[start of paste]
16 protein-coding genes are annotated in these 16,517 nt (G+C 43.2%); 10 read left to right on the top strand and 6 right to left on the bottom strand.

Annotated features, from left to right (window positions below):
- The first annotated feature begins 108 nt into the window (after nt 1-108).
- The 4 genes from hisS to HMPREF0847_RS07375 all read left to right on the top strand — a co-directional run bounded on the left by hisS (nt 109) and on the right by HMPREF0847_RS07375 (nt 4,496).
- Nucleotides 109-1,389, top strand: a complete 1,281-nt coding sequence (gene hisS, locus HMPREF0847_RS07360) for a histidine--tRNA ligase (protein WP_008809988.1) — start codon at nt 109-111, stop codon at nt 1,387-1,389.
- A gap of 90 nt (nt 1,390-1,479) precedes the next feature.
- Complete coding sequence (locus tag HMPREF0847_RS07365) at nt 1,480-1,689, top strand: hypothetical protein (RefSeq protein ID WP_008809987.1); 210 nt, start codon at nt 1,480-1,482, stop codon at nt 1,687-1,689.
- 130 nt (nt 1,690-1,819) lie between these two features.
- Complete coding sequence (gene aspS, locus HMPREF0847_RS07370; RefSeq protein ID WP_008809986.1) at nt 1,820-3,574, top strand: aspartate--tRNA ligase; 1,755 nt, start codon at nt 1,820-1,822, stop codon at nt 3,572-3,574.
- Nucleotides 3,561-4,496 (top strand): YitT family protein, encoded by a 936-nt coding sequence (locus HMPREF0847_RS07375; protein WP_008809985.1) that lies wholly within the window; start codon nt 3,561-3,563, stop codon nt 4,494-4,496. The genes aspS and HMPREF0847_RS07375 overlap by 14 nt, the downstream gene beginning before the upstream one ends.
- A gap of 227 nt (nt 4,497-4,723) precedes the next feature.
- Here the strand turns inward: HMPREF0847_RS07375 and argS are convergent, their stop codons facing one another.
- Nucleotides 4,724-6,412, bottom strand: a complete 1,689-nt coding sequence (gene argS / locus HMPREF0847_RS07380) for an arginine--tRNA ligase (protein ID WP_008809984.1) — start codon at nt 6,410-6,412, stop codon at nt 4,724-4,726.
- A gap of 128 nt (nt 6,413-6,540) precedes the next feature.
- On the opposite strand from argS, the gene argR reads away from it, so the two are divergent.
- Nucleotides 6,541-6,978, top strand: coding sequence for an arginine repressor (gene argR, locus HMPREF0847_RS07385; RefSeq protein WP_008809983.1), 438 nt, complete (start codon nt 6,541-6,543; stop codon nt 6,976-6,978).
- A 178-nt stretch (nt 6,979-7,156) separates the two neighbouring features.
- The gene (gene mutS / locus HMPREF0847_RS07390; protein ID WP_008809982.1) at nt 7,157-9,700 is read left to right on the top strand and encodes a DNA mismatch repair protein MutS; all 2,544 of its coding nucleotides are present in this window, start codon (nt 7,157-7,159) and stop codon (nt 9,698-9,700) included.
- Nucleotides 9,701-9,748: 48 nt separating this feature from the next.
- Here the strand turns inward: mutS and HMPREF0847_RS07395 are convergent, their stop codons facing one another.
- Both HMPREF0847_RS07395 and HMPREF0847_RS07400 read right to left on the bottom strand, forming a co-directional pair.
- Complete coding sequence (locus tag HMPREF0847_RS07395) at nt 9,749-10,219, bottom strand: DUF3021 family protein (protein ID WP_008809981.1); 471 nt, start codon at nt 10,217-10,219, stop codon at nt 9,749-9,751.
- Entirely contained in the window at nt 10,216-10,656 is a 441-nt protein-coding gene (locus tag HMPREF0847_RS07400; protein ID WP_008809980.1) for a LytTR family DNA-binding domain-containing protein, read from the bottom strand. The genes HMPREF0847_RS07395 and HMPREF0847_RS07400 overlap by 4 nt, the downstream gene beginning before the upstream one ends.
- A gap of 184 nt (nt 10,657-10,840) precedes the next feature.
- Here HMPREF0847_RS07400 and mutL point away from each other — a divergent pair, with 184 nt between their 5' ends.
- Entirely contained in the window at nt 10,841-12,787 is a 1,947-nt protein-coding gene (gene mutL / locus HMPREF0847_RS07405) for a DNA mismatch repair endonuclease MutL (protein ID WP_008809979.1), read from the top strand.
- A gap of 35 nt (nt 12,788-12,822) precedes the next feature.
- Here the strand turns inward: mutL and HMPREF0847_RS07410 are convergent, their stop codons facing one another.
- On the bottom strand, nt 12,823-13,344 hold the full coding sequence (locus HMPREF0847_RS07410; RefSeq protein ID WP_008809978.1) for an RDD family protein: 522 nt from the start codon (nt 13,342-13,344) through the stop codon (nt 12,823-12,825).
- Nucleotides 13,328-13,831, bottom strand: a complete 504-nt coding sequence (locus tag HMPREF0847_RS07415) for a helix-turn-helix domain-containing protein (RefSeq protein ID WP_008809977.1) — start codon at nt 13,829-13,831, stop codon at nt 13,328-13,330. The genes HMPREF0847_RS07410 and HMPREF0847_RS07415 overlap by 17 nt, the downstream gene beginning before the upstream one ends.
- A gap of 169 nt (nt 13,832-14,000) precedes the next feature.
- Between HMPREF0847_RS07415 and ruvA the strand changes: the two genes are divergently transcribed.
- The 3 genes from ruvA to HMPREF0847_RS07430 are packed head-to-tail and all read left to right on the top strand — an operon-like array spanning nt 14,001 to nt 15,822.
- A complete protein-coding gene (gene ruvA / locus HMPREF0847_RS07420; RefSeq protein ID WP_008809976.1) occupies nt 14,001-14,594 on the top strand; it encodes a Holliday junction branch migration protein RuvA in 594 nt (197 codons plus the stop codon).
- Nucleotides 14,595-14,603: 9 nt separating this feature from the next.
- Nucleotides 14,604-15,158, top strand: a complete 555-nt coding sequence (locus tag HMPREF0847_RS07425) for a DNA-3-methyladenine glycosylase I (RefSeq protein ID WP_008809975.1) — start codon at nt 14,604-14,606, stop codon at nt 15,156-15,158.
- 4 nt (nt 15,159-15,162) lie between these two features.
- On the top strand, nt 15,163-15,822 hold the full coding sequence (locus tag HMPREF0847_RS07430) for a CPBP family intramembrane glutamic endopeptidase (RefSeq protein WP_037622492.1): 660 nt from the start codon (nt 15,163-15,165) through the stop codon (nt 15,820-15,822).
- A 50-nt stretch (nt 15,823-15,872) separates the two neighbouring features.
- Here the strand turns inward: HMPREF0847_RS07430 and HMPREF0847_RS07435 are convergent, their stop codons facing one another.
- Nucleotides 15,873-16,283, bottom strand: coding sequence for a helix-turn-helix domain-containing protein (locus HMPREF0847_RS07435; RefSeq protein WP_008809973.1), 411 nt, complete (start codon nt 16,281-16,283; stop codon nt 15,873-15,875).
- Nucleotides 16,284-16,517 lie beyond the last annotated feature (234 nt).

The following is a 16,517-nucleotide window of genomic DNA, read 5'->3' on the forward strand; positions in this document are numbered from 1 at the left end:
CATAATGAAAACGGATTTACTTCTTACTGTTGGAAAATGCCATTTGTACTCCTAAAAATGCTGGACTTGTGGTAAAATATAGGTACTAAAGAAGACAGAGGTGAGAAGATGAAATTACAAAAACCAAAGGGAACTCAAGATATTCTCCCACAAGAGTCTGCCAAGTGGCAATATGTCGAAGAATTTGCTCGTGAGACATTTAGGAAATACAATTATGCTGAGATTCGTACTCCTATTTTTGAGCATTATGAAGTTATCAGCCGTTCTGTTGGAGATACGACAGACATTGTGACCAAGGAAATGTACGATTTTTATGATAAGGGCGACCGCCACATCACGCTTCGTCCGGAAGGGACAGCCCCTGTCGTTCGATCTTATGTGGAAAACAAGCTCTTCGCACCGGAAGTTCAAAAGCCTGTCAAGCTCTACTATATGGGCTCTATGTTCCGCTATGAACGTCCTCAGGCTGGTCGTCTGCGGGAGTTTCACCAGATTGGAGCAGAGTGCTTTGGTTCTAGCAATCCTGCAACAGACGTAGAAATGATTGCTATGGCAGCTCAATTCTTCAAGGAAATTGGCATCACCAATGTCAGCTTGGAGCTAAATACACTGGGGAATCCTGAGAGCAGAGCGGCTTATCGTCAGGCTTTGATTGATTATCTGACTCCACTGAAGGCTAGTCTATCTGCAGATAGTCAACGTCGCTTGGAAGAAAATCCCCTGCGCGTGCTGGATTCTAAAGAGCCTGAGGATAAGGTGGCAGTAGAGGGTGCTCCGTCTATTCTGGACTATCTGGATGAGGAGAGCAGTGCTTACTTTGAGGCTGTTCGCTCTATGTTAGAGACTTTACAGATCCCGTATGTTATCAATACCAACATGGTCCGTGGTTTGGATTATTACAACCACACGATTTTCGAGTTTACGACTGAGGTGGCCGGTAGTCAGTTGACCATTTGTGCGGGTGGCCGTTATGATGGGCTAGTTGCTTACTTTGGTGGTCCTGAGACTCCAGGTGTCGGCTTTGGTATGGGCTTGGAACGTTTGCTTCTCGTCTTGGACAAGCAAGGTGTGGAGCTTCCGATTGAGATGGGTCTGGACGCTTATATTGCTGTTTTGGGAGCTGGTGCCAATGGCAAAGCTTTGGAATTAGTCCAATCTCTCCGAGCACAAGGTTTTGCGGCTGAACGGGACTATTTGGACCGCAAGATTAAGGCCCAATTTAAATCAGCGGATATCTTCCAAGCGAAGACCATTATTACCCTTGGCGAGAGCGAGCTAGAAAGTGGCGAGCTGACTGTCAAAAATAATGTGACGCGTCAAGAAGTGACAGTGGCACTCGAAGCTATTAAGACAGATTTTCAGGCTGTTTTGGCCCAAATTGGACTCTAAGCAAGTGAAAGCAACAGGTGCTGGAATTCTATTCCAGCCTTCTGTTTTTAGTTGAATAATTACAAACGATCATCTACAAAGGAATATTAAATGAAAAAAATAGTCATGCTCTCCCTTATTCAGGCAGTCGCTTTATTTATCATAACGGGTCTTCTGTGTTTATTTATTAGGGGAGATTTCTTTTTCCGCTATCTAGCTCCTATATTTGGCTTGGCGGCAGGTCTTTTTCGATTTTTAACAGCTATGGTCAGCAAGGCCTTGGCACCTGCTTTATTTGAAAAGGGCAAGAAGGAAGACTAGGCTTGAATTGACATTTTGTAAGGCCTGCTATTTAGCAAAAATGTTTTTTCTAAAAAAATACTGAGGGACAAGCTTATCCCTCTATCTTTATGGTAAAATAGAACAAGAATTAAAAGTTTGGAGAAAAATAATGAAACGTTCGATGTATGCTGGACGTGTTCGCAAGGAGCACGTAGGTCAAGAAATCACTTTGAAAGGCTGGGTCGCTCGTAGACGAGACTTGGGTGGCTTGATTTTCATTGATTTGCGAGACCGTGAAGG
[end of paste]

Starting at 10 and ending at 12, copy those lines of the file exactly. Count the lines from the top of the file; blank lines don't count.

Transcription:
- Nucleotides 3,561-4,496 (top strand): YitT family protein, encoded by a 936-nt coding sequence (locus HMPREF0847_RS07375; protein WP_008809985.1) that lies wholly within the window; start codon nt 3,561-3,563, stop codon nt 4,494-4,496. The genes aspS and HMPREF0847_RS07375 overlap by 14 nt, the downstream gene beginning before the upstream one ends.
- A gap of 227 nt (nt 4,497-4,723) precedes the next feature.
- Here the strand turns inward: HMPREF0847_RS07375 and argS are convergent, their stop codons facing one another.